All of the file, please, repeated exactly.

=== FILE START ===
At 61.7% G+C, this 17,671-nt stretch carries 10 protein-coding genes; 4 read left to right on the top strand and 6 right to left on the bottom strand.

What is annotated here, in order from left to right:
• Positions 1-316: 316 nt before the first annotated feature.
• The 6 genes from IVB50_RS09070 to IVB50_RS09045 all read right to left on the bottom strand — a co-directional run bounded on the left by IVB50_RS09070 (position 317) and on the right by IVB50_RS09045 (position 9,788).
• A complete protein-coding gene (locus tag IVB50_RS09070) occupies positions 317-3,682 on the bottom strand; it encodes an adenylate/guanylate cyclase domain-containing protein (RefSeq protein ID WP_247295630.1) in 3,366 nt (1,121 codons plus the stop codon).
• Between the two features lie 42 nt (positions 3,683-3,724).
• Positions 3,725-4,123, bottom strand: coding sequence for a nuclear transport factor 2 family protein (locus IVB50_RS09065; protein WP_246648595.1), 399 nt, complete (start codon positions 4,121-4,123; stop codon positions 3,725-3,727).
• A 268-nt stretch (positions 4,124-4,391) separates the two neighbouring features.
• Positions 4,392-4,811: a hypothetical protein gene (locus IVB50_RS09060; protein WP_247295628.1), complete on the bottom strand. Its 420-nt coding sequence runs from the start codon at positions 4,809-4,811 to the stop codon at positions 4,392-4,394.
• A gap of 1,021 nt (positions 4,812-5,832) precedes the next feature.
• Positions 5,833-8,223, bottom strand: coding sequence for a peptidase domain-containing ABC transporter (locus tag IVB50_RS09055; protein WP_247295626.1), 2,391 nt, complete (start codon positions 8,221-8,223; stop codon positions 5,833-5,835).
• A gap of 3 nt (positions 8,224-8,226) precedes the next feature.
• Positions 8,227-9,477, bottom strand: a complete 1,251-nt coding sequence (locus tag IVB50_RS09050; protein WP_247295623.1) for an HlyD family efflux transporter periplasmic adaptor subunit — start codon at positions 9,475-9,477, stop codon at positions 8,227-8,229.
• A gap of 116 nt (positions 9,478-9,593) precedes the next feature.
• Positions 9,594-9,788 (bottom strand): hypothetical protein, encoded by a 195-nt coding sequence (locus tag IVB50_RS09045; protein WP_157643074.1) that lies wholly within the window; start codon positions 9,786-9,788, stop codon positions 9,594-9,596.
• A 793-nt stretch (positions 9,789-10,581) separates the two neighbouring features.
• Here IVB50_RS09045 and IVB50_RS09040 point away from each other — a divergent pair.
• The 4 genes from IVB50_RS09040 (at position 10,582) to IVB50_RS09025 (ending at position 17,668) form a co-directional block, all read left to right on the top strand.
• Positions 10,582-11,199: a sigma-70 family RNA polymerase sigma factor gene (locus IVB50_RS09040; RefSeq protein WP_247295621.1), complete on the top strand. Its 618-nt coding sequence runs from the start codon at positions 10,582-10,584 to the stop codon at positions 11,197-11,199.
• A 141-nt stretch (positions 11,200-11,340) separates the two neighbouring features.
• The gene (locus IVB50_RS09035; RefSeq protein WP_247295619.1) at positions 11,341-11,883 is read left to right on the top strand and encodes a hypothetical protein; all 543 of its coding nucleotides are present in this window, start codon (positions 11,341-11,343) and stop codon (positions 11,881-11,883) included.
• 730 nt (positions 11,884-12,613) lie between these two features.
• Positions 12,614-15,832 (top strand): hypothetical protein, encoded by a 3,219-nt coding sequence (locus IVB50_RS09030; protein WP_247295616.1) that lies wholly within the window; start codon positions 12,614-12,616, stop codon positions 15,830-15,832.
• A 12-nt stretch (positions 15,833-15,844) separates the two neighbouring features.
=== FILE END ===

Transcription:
At 61.7% G+C, this 17,671-nt stretch carries 10 protein-coding genes; 4 read left to right on the top strand and 6 right to left on the bottom strand.

What is annotated here, in order from left to right:
• Positions 1-316: 316 nt before the first annotated feature.
• The 6 genes from IVB50_RS09070 to IVB50_RS09045 all read right to left on the bottom strand — a co-directional run bounded on the left by IVB50_RS09070 (position 317) and on the right by IVB50_RS09045 (position 9,788).
• A complete protein-coding gene (locus tag IVB50_RS09070) occupies positions 317-3,682 on the bottom strand; it encodes an adenylate/guanylate cyclase domain-containing protein (RefSeq protein ID WP_247295630.1) in 3,366 nt (1,121 codons plus the stop codon).
• Between the two features lie 42 nt (positions 3,683-3,724).
• Positions 3,725-4,123, bottom strand: coding sequence for a nuclear transport factor 2 family protein (locus IVB50_RS09065; protein WP_246648595.1), 399 nt, complete (start codon positions 4,121-4,123; stop codon positions 3,725-3,727).
• A 268-nt stretch (positions 4,124-4,391) separates the two neighbouring features.
• Positions 4,392-4,811: a hypothetical protein gene (locus IVB50_RS09060; protein WP_247295628.1), complete on the bottom strand. Its 420-nt coding sequence runs from the start codon at positions 4,809-4,811 to the stop codon at positions 4,392-4,394.
• A gap of 1,021 nt (positions 4,812-5,832) precedes the next feature.
• Positions 5,833-8,223, bottom strand: coding sequence for a peptidase domain-containing ABC transporter (locus tag IVB50_RS09055; protein WP_247295626.1), 2,391 nt, complete (start codon positions 8,221-8,223; stop codon positions 5,833-5,835).
• A gap of 3 nt (positions 8,224-8,226) precedes the next feature.
• Positions 8,227-9,477, bottom strand: a complete 1,251-nt coding sequence (locus tag IVB50_RS09050; protein WP_247295623.1) for an HlyD family efflux transporter periplasmic adaptor subunit — start codon at positions 9,475-9,477, stop codon at positions 8,227-8,229.
• A gap of 116 nt (positions 9,478-9,593) precedes the next feature.
• Positions 9,594-9,788 (bottom strand): hypothetical protein, encoded by a 195-nt coding sequence (locus tag IVB50_RS09045; protein WP_157643074.1) that lies wholly within the window; start codon positions 9,786-9,788, stop codon positions 9,594-9,596.
• A 793-nt stretch (positions 9,789-10,581) separates the two neighbouring features.
• Here IVB50_RS09045 and IVB50_RS09040 point away from each other — a divergent pair.
• The 4 genes from IVB50_RS09040 (at position 10,582) to IVB50_RS09025 (ending at position 17,668) form a co-directional block, all read left to right on the top strand.
• Positions 10,582-11,199: a sigma-70 family RNA polymerase sigma factor gene (locus IVB50_RS09040; RefSeq protein WP_247295621.1), complete on the top strand. Its 618-nt coding sequence runs from the start codon at positions 10,582-10,584 to the stop codon at positions 11,197-11,199.
• A 141-nt stretch (positions 11,200-11,340) separates the two neighbouring features.
• The gene (locus IVB50_RS09035; RefSeq protein WP_247295619.1) at positions 11,341-11,883 is read left to right on the top strand and encodes a hypothetical protein; all 543 of its coding nucleotides are present in this window, start codon (positions 11,341-11,343) and stop codon (positions 11,881-11,883) included.
• 730 nt (positions 11,884-12,613) lie between these two features.
• Positions 12,614-15,832 (top strand): hypothetical protein, encoded by a 3,219-nt coding sequence (locus IVB50_RS09030; protein WP_247295616.1) that lies wholly within the window; start codon positions 12,614-12,616, stop codon positions 15,830-15,832.
• A 12-nt stretch (positions 15,833-15,844) separates the two neighbouring features.